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Friday, January 24, 2014

If the cap fits, wear it


Click on image to read cap's inscription

 

This humanoid has to use an android for its daily dose of the internet as the laptop developed serious start up and stay up problems. Using the android's on-screen keyboard gives one a good excuse for not being a ten-finger typist; indeed, there is barely enough room for one finger and then only if it is as pointy as a knitting needle. If Charles Darwin's theory of evolution is to be believed, future generations may only have two thumbs to play computer games and just one index finger shaped like a stylus to operate an android.

The lay-out of the on-screen keyboard is a revelation in itself: the colon and semicolon are relegated to a separate numeric keypad and thus are no longer part of mainstream grammar. Instead, a ready-made smiley, that 'metacommunicative pictorial representation of a facial expression', is very much centre stage. But, I am ☺ to report, the question mark is still there, perhaps in deference to that infectious Australian habit, now so prevalent with young people, of turning every statement into a question.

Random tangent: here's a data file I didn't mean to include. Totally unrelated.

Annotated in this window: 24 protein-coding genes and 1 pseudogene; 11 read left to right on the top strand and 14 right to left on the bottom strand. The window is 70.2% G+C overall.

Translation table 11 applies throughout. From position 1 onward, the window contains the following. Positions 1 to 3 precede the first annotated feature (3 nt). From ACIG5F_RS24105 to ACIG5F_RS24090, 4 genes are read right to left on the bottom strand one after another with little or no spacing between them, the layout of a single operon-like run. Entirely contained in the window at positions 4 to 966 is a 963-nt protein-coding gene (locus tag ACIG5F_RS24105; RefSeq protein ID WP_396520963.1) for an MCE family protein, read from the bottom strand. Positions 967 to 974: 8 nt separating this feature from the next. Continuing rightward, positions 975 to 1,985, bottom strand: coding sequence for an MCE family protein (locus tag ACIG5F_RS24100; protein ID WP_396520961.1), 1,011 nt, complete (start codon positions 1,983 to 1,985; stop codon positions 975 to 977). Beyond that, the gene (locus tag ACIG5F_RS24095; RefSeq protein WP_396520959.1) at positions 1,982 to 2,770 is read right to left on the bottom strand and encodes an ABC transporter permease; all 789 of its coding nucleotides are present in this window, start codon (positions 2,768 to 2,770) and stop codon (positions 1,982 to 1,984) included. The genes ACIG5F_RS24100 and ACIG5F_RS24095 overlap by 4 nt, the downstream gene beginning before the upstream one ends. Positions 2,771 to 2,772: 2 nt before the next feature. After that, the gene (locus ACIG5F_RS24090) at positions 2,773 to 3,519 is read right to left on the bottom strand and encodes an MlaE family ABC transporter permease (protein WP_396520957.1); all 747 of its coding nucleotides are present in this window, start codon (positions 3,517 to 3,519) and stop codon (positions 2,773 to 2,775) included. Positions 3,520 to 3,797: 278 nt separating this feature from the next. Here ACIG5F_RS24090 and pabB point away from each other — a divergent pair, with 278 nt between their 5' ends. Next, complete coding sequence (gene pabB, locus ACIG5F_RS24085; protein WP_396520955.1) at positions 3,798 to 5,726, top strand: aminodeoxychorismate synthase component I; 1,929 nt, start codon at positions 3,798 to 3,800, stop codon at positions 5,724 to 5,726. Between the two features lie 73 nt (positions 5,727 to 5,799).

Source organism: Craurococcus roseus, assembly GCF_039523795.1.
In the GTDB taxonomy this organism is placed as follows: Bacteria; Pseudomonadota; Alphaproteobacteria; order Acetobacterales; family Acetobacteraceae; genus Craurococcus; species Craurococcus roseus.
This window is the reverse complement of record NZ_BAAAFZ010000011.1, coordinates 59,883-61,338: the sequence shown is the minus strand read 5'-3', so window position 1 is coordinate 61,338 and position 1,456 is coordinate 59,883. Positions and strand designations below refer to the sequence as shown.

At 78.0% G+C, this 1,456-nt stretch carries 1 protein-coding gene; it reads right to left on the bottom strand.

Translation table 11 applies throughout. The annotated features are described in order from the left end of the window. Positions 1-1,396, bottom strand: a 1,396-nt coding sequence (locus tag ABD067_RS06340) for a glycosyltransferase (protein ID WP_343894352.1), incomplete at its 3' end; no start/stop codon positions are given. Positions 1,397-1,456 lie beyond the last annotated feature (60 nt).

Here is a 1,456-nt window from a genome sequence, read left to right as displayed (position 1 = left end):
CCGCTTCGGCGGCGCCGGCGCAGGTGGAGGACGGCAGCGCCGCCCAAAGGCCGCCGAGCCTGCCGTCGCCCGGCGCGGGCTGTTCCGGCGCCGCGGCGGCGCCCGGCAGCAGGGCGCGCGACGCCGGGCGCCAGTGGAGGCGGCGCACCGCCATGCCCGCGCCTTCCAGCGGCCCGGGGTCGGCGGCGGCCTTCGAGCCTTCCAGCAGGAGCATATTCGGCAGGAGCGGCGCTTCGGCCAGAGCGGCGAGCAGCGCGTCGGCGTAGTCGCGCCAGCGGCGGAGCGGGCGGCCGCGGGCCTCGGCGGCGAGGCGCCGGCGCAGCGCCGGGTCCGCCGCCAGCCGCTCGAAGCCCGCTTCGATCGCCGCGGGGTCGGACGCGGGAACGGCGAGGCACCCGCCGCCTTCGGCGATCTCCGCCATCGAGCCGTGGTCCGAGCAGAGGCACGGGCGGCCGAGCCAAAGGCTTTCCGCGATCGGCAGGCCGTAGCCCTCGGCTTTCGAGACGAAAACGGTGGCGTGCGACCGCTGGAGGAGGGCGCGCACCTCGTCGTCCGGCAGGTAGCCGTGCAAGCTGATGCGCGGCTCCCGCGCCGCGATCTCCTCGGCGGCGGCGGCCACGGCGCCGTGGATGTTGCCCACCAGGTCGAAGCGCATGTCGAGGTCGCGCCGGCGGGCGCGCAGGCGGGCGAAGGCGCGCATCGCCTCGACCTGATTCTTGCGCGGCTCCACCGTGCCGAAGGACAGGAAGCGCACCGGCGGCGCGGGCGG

As I seem to be spending all my money on repairing the ride-on mower, I won't be buying a new laptop for a while. Unless I can pass the hat around! ☺ Which is not very likely after my recent experience with donations for Horst Berger: I had assumed that if several dozen people donated the equivalent of a caffe latte (or two), I could be sending Horst enough money to rebuild his cyclone-devastated 'fale Tonga' as well as letting him know that there are plenty of people who care about his isolated island existence.

With the exception of a notable few who donated the equivalent of a whole month's worth of caffe latte, most people responded with deafening silence. Perhaps they reasoned that "he had chosen that life style; nobody made him do it", and protested my likening them to the protagonist in Charles Dickens' Christmas Carol. Well, if the cap fits, wear it!

Anyway, so far I have sent two lots of $500 to Horst. Meantime, there have been two more donations from friends who were out of reach in their remote location or had been on holidays - see below - which will allow me to send a third, and last, remittance to Horst. It may be some time before I receive his response which I will post on this blog.

Donations collected to help Horst Berger
in cyclone-devastated Tonga:

1) Peter Goerman AUS$450
2) Chris Jefferies, Canada, AUS$120
3) Frank Köhler, Germany, €20
4) Matt Muirhead, Owner VILLA MAMANA, USA, US$175
5) Werner Seifert, Germany, €20
6) Andrew Holt, Australia, AUS$200
7) Anonymous, AUS$100
8) Ralph Christen, Papua New Guinea, AUS300